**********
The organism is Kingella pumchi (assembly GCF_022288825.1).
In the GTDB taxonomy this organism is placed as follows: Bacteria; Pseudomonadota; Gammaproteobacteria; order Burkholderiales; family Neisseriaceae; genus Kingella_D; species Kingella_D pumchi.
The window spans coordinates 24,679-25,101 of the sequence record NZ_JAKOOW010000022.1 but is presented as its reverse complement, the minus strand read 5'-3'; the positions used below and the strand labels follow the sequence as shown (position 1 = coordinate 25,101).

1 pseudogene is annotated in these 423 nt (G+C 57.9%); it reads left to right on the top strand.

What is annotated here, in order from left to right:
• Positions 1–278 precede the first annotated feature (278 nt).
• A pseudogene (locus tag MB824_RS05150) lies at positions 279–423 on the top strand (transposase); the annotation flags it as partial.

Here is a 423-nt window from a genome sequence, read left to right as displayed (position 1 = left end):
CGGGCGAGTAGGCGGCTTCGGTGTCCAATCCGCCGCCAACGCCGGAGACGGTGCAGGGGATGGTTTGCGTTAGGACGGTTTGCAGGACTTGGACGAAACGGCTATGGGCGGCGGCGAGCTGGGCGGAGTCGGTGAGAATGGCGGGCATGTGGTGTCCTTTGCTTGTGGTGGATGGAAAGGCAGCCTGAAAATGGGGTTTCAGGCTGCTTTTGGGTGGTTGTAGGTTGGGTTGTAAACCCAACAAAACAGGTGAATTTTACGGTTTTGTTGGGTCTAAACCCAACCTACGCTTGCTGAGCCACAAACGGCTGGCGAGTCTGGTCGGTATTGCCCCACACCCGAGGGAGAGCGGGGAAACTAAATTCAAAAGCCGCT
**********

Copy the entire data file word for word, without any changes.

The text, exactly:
The organism is Kingella pumchi (assembly GCF_022288825.1).
In the GTDB taxonomy this organism is placed as follows: Bacteria; Pseudomonadota; Gammaproteobacteria; order Burkholderiales; family Neisseriaceae; genus Kingella_D; species Kingella_D pumchi.
The window spans coordinates 24,679-25,101 of the sequence record NZ_JAKOOW010000022.1 but is presented as its reverse complement, the minus strand read 5'-3'; the positions used below and the strand labels follow the sequence as shown (position 1 = coordinate 25,101).

1 pseudogene is annotated in these 423 nt (G+C 57.9%); it reads left to right on the top strand.

What is annotated here, in order from left to right:
• Positions 1–278 precede the first annotated feature (278 nt).
• A pseudogene (locus tag MB824_RS05150) lies at positions 279–423 on the top strand (transposase); the annotation flags it as partial.

Here is a 423-nt window from a genome sequence, read left to right as displayed (position 1 = left end):
CGGGCGAGTAGGCGGCTTCGGTGTCCAATCCGCCGCCAACGCCGGAGACGGTGCAGGGGATGGTTTGCGTTAGGACGGTTTGCAGGACTTGGACGAAACGGCTATGGGCGGCGGCGAGCTGGGCGGAGTCGGTGAGAATGGCGGGCATGTGGTGTCCTTTGCTTGTGGTGGATGGAAAGGCAGCCTGAAAATGGGGTTTCAGGCTGCTTTTGGGTGGTTGTAGGTTGGGTTGTAAACCCAACAAAACAGGTGAATTTTACGGTTTTGTTGGGTCTAAACCCAACCTACGCTTGCTGAGCCACAAACGGCTGGCGAGTCTGGTCGGTATTGCCCCACACCCGAGGGAGAGCGGGGAAACTAAATTCAAAAGCCGCT